They presented their results during the latest conference of Human-Computer Interaction (CHI 2019) in a paper titled “ElectroDermis: Fully Untethered, Stretchable, and Highly-Customizable Electronic Bandages”, demonstrating electronic bandages that could be re-used over times by simply replacing the underlying medical grade and breathable adhesive ﬁlm.
For their configurable electronic bandages, dubbed ElectroDermis, the researchers combined islands of small electronic circuits electrically wired together with flexible copper-clad film patterned into meandering conductive traces. The whole assembly is then press glued into cut-out shapes of stretchable fabric (spandex) specifically designed to conform to various body parts in 3D.
Most of the work here, relates to the actual design of 3D capable origami-based shapes that can be easily cut-out in 2D layers for ease of bandage assembly and fabrication.
For this purpose, the authors created an interactive design tool that lets end users select a target body region (say the elbow, the knee, the neck, the wrist etc..) from a predeﬁned 3D model of the human body or a 3D scan of the wearer. The tool then leverages origami-based ﬂattening algorithms to parametrically cut and ﬂatten the 3D shape with minimal distortion.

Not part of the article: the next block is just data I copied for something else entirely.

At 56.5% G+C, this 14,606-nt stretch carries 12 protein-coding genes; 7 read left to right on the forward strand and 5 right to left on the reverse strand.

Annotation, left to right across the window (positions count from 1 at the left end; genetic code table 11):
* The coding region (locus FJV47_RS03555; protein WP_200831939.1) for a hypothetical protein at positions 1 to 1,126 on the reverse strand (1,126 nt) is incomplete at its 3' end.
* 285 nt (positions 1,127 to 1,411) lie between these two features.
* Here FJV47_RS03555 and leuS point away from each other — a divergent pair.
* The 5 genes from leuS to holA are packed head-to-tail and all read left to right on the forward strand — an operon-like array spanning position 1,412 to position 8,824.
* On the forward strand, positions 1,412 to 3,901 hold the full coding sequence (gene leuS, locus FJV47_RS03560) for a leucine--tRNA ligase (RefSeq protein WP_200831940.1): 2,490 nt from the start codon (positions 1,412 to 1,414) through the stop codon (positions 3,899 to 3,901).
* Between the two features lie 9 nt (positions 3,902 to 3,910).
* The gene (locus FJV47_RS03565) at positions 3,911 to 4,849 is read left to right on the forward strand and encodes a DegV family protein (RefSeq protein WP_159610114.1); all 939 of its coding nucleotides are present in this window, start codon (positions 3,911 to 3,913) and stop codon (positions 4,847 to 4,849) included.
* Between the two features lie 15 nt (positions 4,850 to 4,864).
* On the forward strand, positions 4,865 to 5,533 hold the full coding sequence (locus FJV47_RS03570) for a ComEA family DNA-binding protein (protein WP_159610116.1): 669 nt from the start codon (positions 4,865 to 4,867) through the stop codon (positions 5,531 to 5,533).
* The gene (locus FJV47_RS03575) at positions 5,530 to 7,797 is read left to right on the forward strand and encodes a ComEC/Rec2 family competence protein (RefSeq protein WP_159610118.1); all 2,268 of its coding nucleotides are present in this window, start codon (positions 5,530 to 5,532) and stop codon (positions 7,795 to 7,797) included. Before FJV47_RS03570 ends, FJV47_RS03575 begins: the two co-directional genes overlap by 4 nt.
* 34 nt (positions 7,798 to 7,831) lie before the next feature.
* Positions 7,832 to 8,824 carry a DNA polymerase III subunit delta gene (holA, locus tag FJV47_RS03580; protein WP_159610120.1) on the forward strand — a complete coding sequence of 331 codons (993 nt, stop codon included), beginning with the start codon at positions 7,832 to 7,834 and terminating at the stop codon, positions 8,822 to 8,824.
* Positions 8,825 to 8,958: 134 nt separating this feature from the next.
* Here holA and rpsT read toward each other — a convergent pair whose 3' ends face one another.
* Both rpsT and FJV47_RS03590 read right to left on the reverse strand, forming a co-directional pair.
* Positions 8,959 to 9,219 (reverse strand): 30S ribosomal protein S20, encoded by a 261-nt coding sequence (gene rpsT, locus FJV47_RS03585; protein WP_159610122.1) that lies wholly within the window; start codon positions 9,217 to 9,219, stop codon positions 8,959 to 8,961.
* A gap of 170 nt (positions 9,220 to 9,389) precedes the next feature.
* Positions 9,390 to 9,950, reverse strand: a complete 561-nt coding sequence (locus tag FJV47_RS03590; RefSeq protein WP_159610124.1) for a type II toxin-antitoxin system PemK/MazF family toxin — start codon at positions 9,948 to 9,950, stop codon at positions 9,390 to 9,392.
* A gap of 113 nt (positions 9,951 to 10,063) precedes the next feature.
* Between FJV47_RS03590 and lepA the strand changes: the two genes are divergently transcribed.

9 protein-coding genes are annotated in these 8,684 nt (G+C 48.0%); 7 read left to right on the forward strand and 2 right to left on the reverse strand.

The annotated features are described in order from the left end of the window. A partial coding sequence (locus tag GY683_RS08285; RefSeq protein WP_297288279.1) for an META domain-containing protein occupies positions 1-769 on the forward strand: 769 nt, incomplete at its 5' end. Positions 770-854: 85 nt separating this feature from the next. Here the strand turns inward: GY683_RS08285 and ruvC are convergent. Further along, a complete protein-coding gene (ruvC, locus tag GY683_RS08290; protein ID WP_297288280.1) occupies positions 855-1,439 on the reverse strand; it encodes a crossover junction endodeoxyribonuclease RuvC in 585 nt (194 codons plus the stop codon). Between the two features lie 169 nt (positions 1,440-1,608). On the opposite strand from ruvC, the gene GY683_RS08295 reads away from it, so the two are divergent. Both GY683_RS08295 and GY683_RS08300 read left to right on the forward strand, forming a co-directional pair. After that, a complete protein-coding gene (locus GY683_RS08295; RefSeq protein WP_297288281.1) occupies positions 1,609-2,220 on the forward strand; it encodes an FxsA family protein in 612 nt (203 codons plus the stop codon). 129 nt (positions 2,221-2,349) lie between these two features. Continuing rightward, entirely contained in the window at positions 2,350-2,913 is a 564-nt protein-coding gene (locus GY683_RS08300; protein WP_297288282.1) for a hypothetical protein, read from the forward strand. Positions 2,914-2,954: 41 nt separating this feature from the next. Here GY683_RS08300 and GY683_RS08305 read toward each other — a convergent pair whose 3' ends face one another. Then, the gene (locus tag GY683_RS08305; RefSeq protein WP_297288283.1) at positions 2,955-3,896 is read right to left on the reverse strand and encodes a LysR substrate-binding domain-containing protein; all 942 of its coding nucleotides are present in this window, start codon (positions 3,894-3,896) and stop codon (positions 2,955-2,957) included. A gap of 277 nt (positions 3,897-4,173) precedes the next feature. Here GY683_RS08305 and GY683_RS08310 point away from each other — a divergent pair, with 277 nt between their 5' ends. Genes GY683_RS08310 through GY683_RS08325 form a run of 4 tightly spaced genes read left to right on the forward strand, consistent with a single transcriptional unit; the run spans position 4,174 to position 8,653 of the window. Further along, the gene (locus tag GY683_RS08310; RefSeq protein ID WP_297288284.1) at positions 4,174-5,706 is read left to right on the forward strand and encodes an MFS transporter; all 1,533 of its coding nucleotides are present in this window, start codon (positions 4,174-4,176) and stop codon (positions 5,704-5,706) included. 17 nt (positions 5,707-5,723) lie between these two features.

Once the 2D contour and cut-outs (for some of the folds) are obtained, the laser-cut fabric, stretchable wiring and electronic components can all be laminated into one bandage, with a foil of adhesive later affixed to interface with the wearer’s skin.
The researchers were able to demonstrate various combinations of sensors, serial communication, and batteries to yield an untethered on-skin wearable device stretchable enough to resemble electronic bandages. Each patch was built around an ARM Cortex-M4F processor for on-board signal processing and Bluetooth low energy (BLE) radio for wireless interactive control. Using their proprietary tool, they were able to customize any electronic bandage in less than an hour, creating a number of wearable designs such as a temperature mask, vital monitoring earrings with pulse rate detection, a context-sensitive necklace (tracking food intake via high-ﬁdelity acceleration and sound monitoring at the neck), a knee-worn motion tracker, a wound monitor (featuring a camera and a LED) and an environment-aware colour mirroring bracelet.
Robotics Institute, Carnegie Mellon University – www.cmu.edu
Department of Mechanical Engineering